The nations of the world will meet this week to begin developing a new global framework within the United Nations Convention on Biological Diversity on how to protect and sustainably use biodiversity. Environment and Climate Minister Per Poland is digitally participating in the meeting and will push for Sweden to protect 30 percent of its land and sea.
According to a report by the United Nations Research Group on Biodiversity and Ecosystem Services (IPBES), human activities are causing imbalances in ecosystems, the disappearance of species, and the decline of genetic diversity on a large scale and at a rapid pace. In addition, humankind’s overexploitation of nature’s resources is currently leading to the degradation and disappearance of ecosystem services that provide, for example, clean water, pollination and arable land.
Sweden is behind the introduction of goals to protect 30 percent of the planet’s land and sea. This is in line with what international researchers have emphasized as a minimum to ensure biodiversity.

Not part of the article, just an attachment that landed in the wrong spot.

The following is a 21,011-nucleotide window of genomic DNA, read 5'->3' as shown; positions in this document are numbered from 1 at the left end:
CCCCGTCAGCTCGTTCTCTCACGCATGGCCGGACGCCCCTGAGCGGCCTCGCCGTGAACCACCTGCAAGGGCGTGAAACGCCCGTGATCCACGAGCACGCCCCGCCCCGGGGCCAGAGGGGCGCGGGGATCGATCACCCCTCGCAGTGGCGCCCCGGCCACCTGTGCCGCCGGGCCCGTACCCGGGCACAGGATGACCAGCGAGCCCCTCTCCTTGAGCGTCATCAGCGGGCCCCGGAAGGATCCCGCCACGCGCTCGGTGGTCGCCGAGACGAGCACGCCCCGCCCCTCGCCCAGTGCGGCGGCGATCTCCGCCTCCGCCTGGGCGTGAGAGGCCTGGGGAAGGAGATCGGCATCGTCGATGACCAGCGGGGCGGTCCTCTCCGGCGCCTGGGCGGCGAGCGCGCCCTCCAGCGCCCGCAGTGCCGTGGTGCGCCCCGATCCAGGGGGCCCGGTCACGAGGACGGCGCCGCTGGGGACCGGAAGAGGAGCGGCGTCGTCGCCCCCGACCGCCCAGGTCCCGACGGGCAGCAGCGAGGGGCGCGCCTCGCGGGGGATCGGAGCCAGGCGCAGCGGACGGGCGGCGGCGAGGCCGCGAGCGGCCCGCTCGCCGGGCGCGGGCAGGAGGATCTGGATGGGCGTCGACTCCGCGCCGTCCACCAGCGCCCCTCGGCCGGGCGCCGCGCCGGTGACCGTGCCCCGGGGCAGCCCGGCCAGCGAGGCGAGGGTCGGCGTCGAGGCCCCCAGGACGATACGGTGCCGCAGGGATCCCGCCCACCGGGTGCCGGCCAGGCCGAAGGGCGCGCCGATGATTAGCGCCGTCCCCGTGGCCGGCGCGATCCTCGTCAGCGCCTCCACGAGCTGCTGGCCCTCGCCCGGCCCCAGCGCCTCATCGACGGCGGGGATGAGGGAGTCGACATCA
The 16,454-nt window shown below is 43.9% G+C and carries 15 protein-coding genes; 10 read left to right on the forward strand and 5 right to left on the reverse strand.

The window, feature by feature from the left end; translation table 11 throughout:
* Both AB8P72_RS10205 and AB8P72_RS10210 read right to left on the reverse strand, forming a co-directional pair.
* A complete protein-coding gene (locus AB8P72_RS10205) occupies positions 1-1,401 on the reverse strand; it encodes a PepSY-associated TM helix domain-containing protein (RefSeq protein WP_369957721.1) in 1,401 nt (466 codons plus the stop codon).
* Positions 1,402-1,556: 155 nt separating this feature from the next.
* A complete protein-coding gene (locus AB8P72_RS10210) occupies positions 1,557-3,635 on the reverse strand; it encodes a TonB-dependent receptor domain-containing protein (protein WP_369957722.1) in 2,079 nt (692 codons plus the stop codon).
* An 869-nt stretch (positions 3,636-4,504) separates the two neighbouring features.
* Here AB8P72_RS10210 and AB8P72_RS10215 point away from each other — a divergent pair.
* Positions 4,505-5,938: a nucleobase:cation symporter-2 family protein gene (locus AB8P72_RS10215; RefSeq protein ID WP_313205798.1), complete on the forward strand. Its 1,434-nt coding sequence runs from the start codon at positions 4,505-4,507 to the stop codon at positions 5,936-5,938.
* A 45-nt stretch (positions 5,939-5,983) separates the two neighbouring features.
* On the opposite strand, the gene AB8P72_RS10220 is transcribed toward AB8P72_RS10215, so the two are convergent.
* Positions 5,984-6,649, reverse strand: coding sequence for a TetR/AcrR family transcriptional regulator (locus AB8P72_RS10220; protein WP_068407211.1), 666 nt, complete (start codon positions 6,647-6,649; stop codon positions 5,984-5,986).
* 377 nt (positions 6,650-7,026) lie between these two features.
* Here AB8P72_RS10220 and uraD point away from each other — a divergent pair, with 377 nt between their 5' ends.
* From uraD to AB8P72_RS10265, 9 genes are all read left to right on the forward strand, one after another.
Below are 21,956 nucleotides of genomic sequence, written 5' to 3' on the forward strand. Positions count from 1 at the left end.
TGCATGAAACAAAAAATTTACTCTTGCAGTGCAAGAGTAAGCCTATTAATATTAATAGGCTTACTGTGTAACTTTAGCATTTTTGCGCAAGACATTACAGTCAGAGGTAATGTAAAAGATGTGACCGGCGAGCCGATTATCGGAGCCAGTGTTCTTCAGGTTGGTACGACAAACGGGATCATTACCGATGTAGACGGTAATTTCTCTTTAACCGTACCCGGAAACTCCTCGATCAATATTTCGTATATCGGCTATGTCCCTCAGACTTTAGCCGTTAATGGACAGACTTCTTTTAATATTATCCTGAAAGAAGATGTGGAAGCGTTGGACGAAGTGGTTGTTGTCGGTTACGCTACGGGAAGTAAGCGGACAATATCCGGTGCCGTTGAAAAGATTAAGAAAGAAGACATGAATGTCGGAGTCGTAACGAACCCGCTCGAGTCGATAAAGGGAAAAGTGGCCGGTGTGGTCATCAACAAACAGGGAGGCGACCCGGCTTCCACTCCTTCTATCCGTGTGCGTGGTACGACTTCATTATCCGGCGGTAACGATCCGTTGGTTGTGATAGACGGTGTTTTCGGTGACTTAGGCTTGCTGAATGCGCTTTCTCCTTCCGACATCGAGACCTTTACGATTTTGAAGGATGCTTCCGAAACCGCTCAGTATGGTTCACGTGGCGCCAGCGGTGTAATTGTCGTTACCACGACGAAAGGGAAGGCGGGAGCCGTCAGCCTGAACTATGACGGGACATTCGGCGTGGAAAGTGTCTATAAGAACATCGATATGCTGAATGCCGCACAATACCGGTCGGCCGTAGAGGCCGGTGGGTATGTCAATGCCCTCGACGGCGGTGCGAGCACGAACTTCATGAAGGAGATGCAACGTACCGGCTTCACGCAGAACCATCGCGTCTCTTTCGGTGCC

Man contributes to the impoverishment of biodiversity in the world. So it is our duty to do something about this matter of fate. In the meeting with the United Nations Convention on Biological Diversity, I will work for an ambitious framework with global goals that meet the challenges we see as biodiversity loss continues, says Environment and Climate Minister Per Polund.
Protecting 30 percent of the planet’s land and sea will not be enough to secure the ecosystem services that humans fully depend on. Therefore, targets and measures that reduce pressure on biodiversity in the other 70 percent are also needed. Sweden wants the new global framework to include targets to reduce global environmental impacts. This means less pressure from human consumption and production on biodiversity and ecosystem services.
Nature-based solutions are a way to protect biodiversity and contribute to reducing emissions or adapting to a warmer climate. Sweden is pushing for a new global framework to include such solutions. Climate change contributes to reduced biodiversity and reduced biodiversity can lead to climate change. Species and ecosystems don’t have time to adapt when the climate is changing faster than ever. For example, damaged ecosystems absorb less carbon dioxide.
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